Reedtown Massacre Reveals the Future of the Trade Media Business
Shut downs creates opportunity for more than a few dedicated market experts.
The trade media business, such as it was, has been ripped apart and largely destroyed by Google. The musical chairs game that private equity players have been playing is finally out of seats and many household names have been left holding the bag, trying to hardball the banks into restructuring or just going bankrupt. The âstrategicâ multi-market players are shedding print assets like pounds in a sauna wearing a rubber suit.
And so, last weekâs shocking closure of 23 titles by Reed merely underscores the evolution of our industry back into what it once was, and I will paraphrase Bill Ziff, who said, âIt used to be that our business was run by enthusiastic eccentricsâpeople who worked and lived day in and day out in their markets and hardly even realized that they were running a âbusiness,â in the classical sense, at all.â
The key observation above is that most trade publishers in the Old Days were single market companiesâsmaller nimble companies dedicated to their niche industries. The trade conglomerates that grew in the 1980âs and 1990âs benefitted handsomely from ganging printing, fulfillment and the usual assortment of backroom operations to runÂ properties at a much lower cost, as well as the trend toward professionally managed trade shows which coined money for them back inÂ the day.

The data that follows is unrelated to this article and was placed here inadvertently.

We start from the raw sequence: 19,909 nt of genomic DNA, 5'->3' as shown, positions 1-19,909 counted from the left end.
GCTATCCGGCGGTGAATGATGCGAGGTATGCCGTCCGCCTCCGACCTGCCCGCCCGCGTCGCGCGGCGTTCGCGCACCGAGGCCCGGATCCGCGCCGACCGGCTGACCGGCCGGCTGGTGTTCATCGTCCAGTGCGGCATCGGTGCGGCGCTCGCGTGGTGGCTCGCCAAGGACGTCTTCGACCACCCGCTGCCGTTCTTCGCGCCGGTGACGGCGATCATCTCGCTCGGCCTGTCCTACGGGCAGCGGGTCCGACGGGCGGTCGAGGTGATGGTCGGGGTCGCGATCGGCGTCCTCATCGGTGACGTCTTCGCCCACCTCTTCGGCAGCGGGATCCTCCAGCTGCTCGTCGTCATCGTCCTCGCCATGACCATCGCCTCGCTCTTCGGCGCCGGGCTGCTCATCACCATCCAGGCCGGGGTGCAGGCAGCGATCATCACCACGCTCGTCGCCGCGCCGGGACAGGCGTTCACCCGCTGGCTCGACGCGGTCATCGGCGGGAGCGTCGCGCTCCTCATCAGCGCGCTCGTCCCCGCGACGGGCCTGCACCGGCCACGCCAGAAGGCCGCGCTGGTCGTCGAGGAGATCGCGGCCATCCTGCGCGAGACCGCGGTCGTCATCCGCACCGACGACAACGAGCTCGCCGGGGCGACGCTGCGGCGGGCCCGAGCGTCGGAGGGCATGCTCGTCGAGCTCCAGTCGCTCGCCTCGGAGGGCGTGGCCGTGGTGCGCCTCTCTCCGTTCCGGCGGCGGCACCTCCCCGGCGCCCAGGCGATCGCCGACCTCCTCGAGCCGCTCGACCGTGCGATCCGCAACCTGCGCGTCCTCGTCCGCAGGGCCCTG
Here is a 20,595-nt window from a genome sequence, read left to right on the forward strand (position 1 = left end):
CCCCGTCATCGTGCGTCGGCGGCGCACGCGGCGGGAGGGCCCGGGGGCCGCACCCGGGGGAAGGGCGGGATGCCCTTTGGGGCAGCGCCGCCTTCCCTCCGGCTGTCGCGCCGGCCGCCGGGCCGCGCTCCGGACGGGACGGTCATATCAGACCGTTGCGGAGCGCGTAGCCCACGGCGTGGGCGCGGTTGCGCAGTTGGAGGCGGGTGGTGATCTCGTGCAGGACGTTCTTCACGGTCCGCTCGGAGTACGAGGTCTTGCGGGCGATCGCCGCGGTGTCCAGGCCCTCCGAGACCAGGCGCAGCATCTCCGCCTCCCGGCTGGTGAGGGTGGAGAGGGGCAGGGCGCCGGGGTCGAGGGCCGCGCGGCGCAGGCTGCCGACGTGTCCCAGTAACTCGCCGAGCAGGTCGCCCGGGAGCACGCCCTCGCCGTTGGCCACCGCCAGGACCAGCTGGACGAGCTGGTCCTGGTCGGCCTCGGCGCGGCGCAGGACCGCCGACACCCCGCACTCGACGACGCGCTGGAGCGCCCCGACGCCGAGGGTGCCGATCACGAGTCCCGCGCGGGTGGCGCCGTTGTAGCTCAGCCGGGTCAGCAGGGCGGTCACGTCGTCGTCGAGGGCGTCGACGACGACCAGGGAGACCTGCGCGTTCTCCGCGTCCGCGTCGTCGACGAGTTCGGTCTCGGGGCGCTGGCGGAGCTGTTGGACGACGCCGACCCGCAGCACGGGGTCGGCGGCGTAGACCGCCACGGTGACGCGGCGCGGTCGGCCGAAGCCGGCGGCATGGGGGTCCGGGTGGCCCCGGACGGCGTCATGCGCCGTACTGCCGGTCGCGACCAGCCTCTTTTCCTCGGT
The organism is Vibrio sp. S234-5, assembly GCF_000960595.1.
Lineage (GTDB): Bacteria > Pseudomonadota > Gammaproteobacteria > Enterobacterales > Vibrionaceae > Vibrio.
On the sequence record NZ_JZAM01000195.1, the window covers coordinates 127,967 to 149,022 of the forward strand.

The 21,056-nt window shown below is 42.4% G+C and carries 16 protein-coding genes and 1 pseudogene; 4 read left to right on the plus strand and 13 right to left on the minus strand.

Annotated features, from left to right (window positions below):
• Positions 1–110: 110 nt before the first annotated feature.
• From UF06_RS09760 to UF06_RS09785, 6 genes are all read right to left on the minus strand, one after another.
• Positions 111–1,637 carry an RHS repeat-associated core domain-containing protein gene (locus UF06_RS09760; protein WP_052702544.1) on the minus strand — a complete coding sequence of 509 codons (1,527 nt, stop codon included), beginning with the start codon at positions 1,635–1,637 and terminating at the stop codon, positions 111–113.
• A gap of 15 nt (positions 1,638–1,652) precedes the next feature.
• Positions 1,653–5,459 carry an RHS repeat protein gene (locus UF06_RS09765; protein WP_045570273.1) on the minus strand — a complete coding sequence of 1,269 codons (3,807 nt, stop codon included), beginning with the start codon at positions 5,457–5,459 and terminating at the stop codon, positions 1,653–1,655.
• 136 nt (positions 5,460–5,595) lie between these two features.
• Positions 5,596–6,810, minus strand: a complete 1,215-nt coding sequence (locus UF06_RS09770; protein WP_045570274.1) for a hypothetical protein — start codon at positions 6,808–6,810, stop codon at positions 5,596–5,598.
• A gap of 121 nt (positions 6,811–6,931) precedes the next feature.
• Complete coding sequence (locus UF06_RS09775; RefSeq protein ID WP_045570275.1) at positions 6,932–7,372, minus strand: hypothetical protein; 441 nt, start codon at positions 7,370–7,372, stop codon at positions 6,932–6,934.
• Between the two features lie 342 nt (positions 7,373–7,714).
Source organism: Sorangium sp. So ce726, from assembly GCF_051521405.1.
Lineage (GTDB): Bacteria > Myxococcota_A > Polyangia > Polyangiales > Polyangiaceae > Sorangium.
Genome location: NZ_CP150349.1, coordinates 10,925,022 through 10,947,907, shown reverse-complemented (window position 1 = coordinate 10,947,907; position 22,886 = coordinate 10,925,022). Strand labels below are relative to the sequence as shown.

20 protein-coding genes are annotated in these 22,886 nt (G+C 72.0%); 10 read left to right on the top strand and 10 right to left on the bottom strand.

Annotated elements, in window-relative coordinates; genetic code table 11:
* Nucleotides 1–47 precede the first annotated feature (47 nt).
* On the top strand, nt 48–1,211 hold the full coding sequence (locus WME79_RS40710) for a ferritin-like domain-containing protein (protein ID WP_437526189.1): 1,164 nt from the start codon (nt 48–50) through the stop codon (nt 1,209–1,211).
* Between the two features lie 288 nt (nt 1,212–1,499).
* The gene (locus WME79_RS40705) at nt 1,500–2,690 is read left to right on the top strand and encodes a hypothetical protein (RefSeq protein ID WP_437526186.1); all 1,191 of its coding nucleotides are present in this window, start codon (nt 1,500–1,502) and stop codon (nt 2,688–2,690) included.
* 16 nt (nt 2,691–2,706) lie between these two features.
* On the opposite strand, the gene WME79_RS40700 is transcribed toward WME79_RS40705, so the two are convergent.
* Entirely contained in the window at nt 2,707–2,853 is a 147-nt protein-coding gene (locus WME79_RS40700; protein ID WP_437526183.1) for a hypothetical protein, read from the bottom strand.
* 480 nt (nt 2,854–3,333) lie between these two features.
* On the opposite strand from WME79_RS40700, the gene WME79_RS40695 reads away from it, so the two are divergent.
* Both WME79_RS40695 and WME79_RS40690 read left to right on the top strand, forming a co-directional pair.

Over time, the best managers in their market were given additional responsibilities managing other markets or being switched to other divisions a-la Jack Welchâs GE. The best salespeople became publishers. Then group publishers and VPs. They were promoted away from their markets, from their customers, from their street-level expertise.
This happened again and again at Reed, Advanstar, Penton, VNU, Cygnus, Miller Freeman and at their various successor companies. Eventually, the âprofessional managersâ of various market segments became less and less embedded in their industries, spending their days in budget and forecast meetings and battling other execs in different markets for investment and acquisition dollars.
I know the feeling. A lifelong computer and electronics industry publisher, for a time I found myself managing all sorts of alien market groups. I remember the acute embarrassment I felt at being paraded around as a high level executive at the key trade shows for these different markets when I barely had a clue what was going on in these customersâ businesses.
Of course, this alienation and lack of understanding of markets didnât kill the businessâGoogle and paid search killed it as identified by IDGâs Pat Kenealy six years ago. But now that b-to-b publishing is in tatters, a post-apocalyptic vision comes into view: small, nimble, single-market-focused companies, run by people who have labored in their markets for years, getting to know the vendors, the readers, the nuances and intricacies that can allow them to be successful, despite Google.
By shuttering 23 publications, Reed has left the door open for more than a few groups of dedicated market experts to re-colonize and emerge as the trade media companies of the future.
-- Ted Bahr founded BZ Media, a technology-focused media company, with Alan Zeichick in 1999. Before that, Ted held numerous positions at Miller Freeman, finally as a Group President and member of the Board of Directors. At Miller Freeman, Ted launched 8 magazines, plus many conferences and ancillary products. He has managed magazines in many markets including computers, electronics, music, video, travel, real estate, interior design and manufacturing.
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